“Connecting with the Past”, ICRC headquarters, Geneva, 16–17 September 2015.

For more than half a century, the Fundamental Principles of humanity, impartiality, neutrality, independence, voluntary service, unity and universality have underpinned the global humanitarian work of the International Red Cross and Red Crescent Movement. But how have these principles evolved since their codification in 1965, and to what extent have they been adapted for modern day conflict and emergency contexts? Are certain principles more ‘valuable’ than others, and what can the successes, failures and controversies of the past teach us about the future of humanitarian work?

“Connecting with the Past”: REPORT

The conference was jointly organized by the ICRC, the Arts and Humanities Research Council in the UK and the University of Exeter. Its aim was to provide a critical historical perspective on the Fundamental Principles of the International Red Cross and Red Crescent Movement and explore how those Principles have influenced the broader humanitarian sector, multilateral organizations and governments.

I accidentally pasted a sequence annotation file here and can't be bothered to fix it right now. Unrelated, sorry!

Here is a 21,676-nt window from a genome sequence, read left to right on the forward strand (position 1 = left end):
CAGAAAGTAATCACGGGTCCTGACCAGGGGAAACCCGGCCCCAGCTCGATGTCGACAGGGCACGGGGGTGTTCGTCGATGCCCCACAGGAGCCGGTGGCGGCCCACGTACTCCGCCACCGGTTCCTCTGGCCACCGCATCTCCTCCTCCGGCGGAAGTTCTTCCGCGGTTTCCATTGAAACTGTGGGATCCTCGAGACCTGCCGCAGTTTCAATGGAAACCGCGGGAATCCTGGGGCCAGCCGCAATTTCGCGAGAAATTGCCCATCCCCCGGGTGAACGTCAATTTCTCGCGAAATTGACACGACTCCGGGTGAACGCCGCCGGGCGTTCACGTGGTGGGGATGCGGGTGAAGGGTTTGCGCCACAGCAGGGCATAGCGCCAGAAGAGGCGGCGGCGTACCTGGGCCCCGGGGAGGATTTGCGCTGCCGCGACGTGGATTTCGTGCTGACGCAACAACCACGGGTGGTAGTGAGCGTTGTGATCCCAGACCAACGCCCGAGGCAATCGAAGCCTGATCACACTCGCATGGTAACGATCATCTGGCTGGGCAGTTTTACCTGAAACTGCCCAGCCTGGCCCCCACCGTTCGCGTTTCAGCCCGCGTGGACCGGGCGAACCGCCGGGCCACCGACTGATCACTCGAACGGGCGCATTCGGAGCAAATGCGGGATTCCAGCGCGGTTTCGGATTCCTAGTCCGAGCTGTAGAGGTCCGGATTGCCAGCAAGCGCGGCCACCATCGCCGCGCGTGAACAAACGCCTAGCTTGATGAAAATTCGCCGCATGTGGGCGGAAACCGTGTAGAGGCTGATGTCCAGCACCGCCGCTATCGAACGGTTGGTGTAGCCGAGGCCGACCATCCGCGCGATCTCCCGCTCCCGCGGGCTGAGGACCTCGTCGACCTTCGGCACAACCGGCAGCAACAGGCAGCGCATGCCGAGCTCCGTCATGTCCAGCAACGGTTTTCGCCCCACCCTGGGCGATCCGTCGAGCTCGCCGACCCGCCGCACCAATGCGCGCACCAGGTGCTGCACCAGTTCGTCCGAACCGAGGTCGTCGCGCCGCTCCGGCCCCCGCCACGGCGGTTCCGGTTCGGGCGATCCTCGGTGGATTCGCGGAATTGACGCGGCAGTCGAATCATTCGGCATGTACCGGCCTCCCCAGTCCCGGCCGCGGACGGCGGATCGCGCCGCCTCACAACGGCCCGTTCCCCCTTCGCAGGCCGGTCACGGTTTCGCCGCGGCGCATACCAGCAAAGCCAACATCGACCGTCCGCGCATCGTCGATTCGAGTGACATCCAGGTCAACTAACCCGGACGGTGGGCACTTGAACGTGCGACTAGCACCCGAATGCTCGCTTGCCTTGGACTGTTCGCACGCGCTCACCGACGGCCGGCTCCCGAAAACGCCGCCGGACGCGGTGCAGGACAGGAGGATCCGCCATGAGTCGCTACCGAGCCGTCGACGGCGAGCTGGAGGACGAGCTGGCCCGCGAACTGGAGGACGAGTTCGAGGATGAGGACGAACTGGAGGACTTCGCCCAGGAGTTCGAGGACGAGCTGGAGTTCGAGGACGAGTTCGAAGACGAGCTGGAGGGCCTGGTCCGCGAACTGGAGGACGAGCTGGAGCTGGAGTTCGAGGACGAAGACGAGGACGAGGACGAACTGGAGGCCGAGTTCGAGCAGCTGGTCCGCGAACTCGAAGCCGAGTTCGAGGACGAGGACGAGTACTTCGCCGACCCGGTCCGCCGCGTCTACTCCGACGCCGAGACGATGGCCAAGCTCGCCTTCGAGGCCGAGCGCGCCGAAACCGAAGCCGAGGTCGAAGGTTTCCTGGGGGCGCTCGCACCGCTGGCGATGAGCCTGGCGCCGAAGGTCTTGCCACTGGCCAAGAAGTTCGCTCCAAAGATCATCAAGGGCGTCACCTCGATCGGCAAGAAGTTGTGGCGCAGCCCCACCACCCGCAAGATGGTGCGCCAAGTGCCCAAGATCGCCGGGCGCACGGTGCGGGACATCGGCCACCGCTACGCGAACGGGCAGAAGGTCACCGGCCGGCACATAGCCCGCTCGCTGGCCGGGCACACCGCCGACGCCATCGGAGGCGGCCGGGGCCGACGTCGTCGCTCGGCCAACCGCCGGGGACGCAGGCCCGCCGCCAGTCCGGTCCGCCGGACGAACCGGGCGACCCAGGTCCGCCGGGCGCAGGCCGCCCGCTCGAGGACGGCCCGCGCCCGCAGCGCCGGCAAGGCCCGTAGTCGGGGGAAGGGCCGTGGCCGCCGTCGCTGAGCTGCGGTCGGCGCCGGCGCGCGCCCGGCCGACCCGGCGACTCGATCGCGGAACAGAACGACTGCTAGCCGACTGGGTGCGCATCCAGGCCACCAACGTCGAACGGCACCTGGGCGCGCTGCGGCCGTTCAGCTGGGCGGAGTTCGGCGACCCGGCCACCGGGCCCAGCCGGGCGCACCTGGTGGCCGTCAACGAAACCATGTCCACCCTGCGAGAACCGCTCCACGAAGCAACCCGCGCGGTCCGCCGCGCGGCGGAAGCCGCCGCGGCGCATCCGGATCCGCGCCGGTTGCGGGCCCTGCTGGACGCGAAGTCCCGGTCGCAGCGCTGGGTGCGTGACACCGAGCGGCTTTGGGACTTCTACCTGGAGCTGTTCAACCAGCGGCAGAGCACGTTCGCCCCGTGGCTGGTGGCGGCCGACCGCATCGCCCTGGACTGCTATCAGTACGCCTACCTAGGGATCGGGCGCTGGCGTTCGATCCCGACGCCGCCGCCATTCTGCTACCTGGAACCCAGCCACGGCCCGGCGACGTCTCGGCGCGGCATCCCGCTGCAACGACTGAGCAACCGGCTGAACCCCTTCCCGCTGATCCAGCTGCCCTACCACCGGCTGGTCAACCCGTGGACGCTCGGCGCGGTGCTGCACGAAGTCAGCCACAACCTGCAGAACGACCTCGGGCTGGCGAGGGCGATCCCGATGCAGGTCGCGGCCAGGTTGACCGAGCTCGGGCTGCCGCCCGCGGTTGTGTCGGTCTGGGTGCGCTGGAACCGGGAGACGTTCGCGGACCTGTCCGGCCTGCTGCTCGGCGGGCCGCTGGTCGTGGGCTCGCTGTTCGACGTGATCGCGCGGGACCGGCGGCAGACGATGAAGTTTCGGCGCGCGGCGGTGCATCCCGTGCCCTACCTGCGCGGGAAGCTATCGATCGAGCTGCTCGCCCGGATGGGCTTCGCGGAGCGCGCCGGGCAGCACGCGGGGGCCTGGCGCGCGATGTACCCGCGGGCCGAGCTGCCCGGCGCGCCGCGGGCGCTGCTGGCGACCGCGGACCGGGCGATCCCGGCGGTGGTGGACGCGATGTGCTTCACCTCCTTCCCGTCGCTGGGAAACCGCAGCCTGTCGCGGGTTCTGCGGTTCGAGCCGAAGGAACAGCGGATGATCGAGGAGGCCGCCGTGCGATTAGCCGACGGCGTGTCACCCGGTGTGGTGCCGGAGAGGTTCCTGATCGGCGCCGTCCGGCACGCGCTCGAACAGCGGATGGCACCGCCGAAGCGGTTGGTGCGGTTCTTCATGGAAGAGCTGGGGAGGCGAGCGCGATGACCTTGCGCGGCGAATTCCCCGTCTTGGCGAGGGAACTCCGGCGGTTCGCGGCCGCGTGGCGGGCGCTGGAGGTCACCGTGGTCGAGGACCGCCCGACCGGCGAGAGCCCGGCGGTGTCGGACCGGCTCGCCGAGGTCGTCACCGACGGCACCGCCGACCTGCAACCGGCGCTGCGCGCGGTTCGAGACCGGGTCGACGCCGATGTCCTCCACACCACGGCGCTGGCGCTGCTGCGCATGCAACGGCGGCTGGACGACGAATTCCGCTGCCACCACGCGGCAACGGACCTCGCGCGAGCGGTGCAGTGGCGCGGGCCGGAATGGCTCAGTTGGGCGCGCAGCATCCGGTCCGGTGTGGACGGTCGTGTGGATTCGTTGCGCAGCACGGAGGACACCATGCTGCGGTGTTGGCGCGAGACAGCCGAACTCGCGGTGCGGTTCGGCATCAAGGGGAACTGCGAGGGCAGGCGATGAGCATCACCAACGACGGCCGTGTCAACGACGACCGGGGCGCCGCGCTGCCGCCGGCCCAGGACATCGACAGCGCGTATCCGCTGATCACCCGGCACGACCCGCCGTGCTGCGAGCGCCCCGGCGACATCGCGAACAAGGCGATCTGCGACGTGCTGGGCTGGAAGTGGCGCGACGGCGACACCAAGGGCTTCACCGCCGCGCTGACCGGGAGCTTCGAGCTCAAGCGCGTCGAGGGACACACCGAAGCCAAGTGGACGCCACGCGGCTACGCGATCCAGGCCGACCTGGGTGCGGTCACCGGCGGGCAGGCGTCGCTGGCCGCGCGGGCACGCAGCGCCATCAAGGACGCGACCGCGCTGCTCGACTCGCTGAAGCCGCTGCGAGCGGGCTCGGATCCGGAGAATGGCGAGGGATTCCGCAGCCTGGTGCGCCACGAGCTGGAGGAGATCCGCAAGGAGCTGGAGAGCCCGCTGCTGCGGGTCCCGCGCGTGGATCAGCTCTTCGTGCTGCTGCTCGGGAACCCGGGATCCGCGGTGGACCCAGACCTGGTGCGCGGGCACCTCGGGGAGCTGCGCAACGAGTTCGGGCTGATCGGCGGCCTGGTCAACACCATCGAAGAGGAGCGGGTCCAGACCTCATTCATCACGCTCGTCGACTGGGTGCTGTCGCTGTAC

The report tackles complex issues such as the instrumentalisation of humanitarian organisations by States and asks how the application of the fundamental principles can counter the ever-persistent risk of aid being used for political purposes.

The principle of neutrality also features prominently in the report, with examples of the Cold War period, the Boer War and the Spanish civil war providing important lessons learnt with regards to the provision of humanitarian assistance in civil and ideological situations of warfare.

The report also questions how the perception of the fundamental principles by States, donors, non-State armed groups and those the Movement strive to help has changed throughout the decades. Can the principles, essentially conceived in a Christian, western European context, transcend cultures and be accepted universally?

Professor Andrew Thompson from the University of Exeter and co-organiser of the Geneva event, says the humanitarian sector has to constantly guard itself against what might be called the ‘arrogance of the present.’ “A key question emerges about how you create consensus around the meaning and value of the Fundamental Principles, which is necessary for the ICRC and the Movement to move forward. Critical reflection on the past is a vital part of this process.”

Listen to panels

Photo gallery related to the conference